Brussels Residents Wary But Not Surprised by Attacks

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A man attends a memorial gathering near the old stock exchange in Brussels following Tuesday's bomb attacks. Christian Hartmann/Reuters

Evening in central Brussels, and the full horror of Tuesday's attacks was clear. At least 31 people lay dead while a further 300 remain injured. A few people were drinking in bars, going outside for cigarettes. There was little of the defiance of Paris, following the attacks there November 13.

Then, Parisians flocked to the bars, vowing "tous en terrasses," promising that despite the militants' assaults, they would continue to eat and drink outside the city's bars and restaurants, in defiance of their oppressors.

This time, young men who had sworn allegiance to the Islamic State militant group, also known as ISIS, the same group behind the Paris attacks, targeted hard, not soft targets. They didn't seek out the city's pleasure-seekers but its business people and commuters, those taking the metro to work or flights out of the capital.

"When they caught Salah Abdeslam [one of the alleged Paris attackers], I thought things seemed calmer," says 23-year-old Boubacar Sow. Having experienced Brussels in lockdown while police hunted for Abdeslam, he thought his arrest meant the city was safe. "I still wasn't surprised though," Sow adds. "After Paris, an attack on Brussels seemed inevitable. No country in Europe is safe."

While Sow was adamant that the militants are the only people responsible for what happened on Tuesday, he said his government needs to stop its involvement in foreign conflicts. "Why are we involved in Syria and Iraq," he says. "It's just giving the terrorists an excuse to attack this country."

At a bar across the street, Jonas Bylund and his friend Marie—who asked that Newsweek not use her last name—were still shaken by what happened. For Bylund, who lived in Brussels for 20 years before moving to England, Tuesday's events came as a total shock. "The explosions were at the metro station I used to use and at the airport I know best in the world," he says. When he arrived in Brussels, Bylund admitted, he chose to walk over taking the metro.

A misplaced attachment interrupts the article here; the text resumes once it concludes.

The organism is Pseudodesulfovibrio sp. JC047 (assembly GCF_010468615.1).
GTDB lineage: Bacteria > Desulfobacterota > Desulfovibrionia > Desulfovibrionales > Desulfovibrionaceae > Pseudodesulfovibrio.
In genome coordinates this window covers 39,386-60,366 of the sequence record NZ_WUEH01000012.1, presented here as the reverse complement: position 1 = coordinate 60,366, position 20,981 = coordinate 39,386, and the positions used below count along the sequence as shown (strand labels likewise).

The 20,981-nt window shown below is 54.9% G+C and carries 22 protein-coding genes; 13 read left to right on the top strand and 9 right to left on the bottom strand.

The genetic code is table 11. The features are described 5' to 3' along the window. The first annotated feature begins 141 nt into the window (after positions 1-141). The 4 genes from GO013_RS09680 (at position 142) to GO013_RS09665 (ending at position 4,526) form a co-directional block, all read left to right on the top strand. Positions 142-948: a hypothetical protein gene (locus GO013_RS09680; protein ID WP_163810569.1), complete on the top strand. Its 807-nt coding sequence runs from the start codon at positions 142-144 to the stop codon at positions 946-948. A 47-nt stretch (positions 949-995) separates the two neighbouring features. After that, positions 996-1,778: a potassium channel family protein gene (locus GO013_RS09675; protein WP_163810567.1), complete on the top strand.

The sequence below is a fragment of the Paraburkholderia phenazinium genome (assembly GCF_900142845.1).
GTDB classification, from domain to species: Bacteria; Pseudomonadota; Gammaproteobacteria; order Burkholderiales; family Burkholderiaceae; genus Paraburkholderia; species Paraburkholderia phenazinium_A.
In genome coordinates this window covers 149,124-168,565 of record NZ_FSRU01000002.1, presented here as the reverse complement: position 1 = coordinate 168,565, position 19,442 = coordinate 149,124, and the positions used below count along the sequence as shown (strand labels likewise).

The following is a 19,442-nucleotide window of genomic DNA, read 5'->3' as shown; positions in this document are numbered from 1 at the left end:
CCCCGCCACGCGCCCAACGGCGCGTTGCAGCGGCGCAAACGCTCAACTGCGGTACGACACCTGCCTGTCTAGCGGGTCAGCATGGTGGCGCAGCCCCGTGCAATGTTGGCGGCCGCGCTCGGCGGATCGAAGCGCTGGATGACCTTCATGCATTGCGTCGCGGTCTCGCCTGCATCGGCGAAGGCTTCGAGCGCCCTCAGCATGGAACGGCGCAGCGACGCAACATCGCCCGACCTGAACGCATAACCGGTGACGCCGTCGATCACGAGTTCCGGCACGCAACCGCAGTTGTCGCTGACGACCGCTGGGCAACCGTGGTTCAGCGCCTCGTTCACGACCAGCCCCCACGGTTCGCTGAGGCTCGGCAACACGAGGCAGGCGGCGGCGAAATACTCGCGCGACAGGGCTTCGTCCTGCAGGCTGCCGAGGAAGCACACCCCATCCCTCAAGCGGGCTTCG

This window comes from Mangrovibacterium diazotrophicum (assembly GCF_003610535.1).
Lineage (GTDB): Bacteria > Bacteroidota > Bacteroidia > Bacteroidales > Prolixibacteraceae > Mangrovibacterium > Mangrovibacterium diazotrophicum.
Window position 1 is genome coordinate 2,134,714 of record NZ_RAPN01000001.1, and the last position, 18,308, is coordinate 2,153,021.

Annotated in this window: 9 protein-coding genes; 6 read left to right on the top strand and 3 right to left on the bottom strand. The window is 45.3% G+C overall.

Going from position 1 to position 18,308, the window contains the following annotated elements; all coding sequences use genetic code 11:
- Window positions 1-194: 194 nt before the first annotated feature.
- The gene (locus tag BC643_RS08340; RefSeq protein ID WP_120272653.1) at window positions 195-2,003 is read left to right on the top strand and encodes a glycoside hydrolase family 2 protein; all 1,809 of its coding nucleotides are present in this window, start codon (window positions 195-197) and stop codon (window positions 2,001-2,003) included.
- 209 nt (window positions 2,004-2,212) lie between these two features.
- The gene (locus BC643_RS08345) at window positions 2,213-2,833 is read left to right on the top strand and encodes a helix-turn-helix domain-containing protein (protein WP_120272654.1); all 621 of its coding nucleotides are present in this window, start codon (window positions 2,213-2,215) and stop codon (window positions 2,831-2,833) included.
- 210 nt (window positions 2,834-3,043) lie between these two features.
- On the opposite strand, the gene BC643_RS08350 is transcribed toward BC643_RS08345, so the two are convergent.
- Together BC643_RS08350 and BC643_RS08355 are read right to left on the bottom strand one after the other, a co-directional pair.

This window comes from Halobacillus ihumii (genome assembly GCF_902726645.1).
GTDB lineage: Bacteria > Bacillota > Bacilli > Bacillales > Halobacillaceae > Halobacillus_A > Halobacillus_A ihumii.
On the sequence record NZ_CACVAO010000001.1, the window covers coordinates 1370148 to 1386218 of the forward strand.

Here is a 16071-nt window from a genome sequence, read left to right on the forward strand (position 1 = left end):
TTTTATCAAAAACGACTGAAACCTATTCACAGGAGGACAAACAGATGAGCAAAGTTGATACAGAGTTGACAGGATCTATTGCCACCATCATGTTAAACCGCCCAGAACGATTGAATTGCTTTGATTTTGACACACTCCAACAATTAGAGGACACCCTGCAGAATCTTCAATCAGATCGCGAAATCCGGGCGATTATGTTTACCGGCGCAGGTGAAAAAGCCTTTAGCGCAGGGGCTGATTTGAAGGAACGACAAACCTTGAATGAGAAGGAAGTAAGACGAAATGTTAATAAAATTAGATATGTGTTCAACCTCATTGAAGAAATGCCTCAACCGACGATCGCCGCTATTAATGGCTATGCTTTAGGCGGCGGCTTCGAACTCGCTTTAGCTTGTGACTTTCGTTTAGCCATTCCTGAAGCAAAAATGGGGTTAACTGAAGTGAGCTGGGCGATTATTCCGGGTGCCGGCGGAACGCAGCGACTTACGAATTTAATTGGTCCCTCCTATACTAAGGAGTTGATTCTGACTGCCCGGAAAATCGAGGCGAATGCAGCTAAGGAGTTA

Marie agreed with him. "I feel weird about the whole thing. I want life to go on, but the threat level is at four [the highest level]." Even before the attacks, she says, she was already worried something might happen. "News reports and indications from the government suggested we might be attacked. I didn't want to fly for work, but I couldn't tell my clients that I didn't feel like going to the airport."

Like many in Brussels, they were struggling to make sense of how this happened. "Maybe the intelligence services need more staff," Marie says. "It doesn't seem as efficient as it is in other countries."

But, she added, there are problems within Belgian society too. "There are certain parts of Brussels I wouldn't go to at night, Molenbeek is one," she says. "Youth unemployment there is at 40 percent, and the local imams say they cannot get through to these kids." Maybe, Bylund suggested, the educational system needs to be changed—Marie seemed less convinced.

The bar closed early, and they were called inside to pay their tab. Outside a bar keeping later hours stood Olivier and Veronique Noël Lefevre. Unlike Marie and Jonas Bylund, they had no suggestions as to how Belgium could stop such attacks. It's not up to the educational system, nor the intelligence services, they said. "Nobody can do anything," says Olivier Noël Lefevre. "You're facing someone who's ready to die to take order."

"It will come slowly everywhere—remember you've had the same kind of events in Madrid [March 11, 2004] and London [July 7, 2005]," he says. "I strongly believe that there's no solution because it's totally unmanageable. You cannot protect every building."

The Noël Lefevres headed back inside the bar but with none of the forced joie de vivre of Parisians in November 2015. After witnessing three European capitals fall victim to militant attacks, the last one twice, they seemed resigned to Brussels's fate. For them it was never a question of if but when.